Aidan O’Brien expects Ten Sovereigns will feel the benefit of dropping back in trip to six furlongs when he lines up in the Commonwealth Cup at Royal Ascot on Friday.
The No Nay Never colt was unbeaten in three juvenile outings, culminating with victory in the Middle Park Stakes over this sprint trip last autumn.
Ten Sovereigns was sent off favourite for the Qipco 2000 Guineas on his return last month and while he could finish only fifth, O’Brien was satisfied with his effort but believes a sprint trip will suit him better still.
He said: “He travelled so well in the Guineas, he ran a great race but this was the trip he was very comfortable at last year so you’d imagine he’ll be happy.
“He was still in front on his side in the Guineas until late on having been up there all the way so we were actually delighted with him in the Guineas.”
Jash was beaten just half a length by Ten Sovereigns in the Middle Park and he will try to reverse that form in the feature race on day four.
Trained by Simon Crisford for Sheikh Hamdan Al Maktoum, Jash did not make his reappearance until the middle of May, winning a Newmarket Listed event, with second-placed Azano subsequently boosting the form with a win in France.
Angus Gold, the owner’s racing manager, said: “He is an interesting horse. In my opinion he doesn’t look like an out-and-out sprinter as he is a big, long, leggy horse who looks to go over a distance of ground.
“He took a long time to come right this spring, so we have only been able to get one run into him and have not been able to experiment enough to say one way or the other.
“But he was only just beaten in the Middle Park last year, so I can’t argue that he is not a six-furlong horse so we will see in the Commonwealth Cup if we are right about this trip or of we need to go further in time.
“Jash is a light-framed horse and normally they don’t want it too soft.
“I’m sure the race at Newmarket has brought him on. I’m sure Simon will say this as well, but he looked poor all spring and I was worried about him and he didn’t look right when he ran.
“I saw him 10 days ago and he has absolutely turned a corner. He has blossomed in his coat and looks really well now. I’m sure he is in a better place now.”
Sheikh Hamdan has a second string to his bow in the Charlie Hills-trained Khaadem, who won a Listed contest at Newbury last time out.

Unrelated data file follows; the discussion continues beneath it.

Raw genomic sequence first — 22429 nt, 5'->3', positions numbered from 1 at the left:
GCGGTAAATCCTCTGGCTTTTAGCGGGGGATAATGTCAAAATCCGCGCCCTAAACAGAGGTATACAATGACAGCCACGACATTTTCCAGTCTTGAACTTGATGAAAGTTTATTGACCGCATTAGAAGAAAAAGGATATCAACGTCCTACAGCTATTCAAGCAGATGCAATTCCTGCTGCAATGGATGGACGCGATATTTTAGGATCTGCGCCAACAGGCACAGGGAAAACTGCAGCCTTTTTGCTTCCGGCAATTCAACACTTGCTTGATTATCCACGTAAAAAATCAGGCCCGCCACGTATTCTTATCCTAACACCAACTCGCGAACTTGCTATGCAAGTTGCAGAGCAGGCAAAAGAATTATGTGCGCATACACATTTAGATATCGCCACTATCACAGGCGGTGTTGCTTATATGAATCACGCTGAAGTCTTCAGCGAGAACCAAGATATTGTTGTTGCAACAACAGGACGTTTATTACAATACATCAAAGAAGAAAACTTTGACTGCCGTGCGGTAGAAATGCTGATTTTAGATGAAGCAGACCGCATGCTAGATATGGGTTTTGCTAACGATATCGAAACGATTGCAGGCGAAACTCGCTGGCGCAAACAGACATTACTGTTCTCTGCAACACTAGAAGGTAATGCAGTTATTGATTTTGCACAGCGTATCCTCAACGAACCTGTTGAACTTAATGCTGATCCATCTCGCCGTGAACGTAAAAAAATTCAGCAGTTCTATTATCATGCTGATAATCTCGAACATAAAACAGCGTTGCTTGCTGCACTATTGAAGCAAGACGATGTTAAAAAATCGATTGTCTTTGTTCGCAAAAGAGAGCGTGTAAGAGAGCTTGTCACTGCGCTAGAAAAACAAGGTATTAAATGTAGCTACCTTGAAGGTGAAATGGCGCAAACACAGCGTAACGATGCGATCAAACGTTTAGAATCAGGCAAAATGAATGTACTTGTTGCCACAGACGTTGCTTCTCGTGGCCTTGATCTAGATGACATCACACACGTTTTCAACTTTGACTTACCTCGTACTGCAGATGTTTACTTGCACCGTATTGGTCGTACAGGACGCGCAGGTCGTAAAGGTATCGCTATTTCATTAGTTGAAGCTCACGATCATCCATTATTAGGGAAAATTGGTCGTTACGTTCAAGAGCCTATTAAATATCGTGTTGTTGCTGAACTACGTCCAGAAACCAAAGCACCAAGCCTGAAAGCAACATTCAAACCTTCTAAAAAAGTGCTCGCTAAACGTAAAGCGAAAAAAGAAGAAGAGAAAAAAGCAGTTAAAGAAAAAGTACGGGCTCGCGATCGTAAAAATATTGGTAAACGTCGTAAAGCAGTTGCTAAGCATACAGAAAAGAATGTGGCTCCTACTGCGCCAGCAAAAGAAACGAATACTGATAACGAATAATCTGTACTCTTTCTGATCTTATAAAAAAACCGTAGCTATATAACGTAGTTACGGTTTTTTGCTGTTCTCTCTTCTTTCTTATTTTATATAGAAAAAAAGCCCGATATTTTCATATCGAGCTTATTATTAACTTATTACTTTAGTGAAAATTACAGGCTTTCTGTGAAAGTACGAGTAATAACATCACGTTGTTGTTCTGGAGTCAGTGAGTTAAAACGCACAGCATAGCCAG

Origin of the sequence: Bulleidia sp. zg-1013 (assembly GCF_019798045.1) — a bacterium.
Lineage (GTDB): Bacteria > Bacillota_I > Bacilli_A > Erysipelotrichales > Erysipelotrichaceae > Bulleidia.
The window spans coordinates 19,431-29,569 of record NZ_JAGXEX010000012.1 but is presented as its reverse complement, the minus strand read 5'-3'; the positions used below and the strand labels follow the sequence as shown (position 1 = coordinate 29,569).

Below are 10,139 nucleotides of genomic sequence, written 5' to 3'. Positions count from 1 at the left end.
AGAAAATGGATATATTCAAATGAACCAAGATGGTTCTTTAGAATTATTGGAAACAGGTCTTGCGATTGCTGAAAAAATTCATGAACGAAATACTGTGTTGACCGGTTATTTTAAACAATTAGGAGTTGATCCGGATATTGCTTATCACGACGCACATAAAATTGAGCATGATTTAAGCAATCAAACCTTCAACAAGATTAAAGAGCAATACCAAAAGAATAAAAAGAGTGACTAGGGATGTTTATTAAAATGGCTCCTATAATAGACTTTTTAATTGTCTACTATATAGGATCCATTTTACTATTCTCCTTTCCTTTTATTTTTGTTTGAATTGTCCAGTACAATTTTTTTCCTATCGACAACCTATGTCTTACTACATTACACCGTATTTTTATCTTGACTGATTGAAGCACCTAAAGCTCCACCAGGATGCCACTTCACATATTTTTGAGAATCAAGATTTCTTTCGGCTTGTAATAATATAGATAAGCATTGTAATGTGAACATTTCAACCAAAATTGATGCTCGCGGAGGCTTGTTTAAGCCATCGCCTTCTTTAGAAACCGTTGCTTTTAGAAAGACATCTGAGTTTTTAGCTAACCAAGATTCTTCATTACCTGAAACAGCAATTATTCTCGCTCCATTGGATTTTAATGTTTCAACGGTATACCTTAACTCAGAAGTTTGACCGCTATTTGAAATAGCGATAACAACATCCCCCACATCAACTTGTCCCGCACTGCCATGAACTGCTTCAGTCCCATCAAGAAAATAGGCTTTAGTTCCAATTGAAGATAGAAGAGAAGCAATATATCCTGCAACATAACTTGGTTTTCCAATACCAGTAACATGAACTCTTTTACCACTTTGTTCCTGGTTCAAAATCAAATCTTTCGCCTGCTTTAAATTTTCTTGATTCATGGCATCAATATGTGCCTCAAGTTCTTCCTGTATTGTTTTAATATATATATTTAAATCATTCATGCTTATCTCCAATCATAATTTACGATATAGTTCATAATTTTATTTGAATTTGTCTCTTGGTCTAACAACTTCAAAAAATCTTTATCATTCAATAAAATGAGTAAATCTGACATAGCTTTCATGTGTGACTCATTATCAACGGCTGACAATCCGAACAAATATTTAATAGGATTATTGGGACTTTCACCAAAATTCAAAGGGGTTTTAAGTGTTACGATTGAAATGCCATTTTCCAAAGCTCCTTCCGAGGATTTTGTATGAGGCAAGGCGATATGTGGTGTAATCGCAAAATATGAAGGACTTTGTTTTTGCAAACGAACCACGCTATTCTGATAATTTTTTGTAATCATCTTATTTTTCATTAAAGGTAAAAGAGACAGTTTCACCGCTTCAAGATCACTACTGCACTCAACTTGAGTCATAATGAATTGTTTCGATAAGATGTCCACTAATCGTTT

Gold added: “Khaadem, for me, is bred to be a sharp horse and looks it. I think he is a talented horse. He is buzzy and we have just got to keep on top of him.
“To be fair, he did nothing wrong the other day at Newbury. Is he good enough – who knows? We have got to take on Ten Sovereigns among others so we will see.
“I think Khaadem will handle a bit of easier ground – whether it stretches his stamina, that is another matter – but in terms of underfoot conditions he would handle that.”
Advertise finished a disappointing 15th in the 2000 Guineas, but Martyn Meade felt the colt had a valid excuse as he subsequently shut down his yard for a few weeks as his horses were under the weather.
The son of Showcasing had previously won three of his five two-year-old outings, including the Phoenix Stakes, and he will be sporting first-time blinkers in this Group One, which features as part of the Qipco British Champion Series.
Meade said: “We have to put a line through that run as it was obviously not him. He should have finished much closer. It was not a disaster but I was expecting much better than that.
“One can only put it down to the fact that he was a little bit below-par. It must have been one of those untraceable viruses because everything else was right with him. We scoped him immediately after the race and his blood was perfect.
“It’s why we had a month off and hopefully he will now reproduce what he is capable of. His form ties in with all the top two-year-old performers – he’s just got to reproduce it. I’ve been happy with the way the horses have been running since we called a halt.”
Rumble InThejungle finished fourth in the Norfolk Stakes at this meeting last year, but has not run since taking third place in the Middle Park.
Trainer Richard Spencer said: “He was slow to come to come to hand and we didn’t want to rush him. He’s a very good horse and there’s no point running them when they are not 110 per cent right.
“He’s come good in the last three weeks. We’ve been patient and I think it’s probably the best thing we could have done.”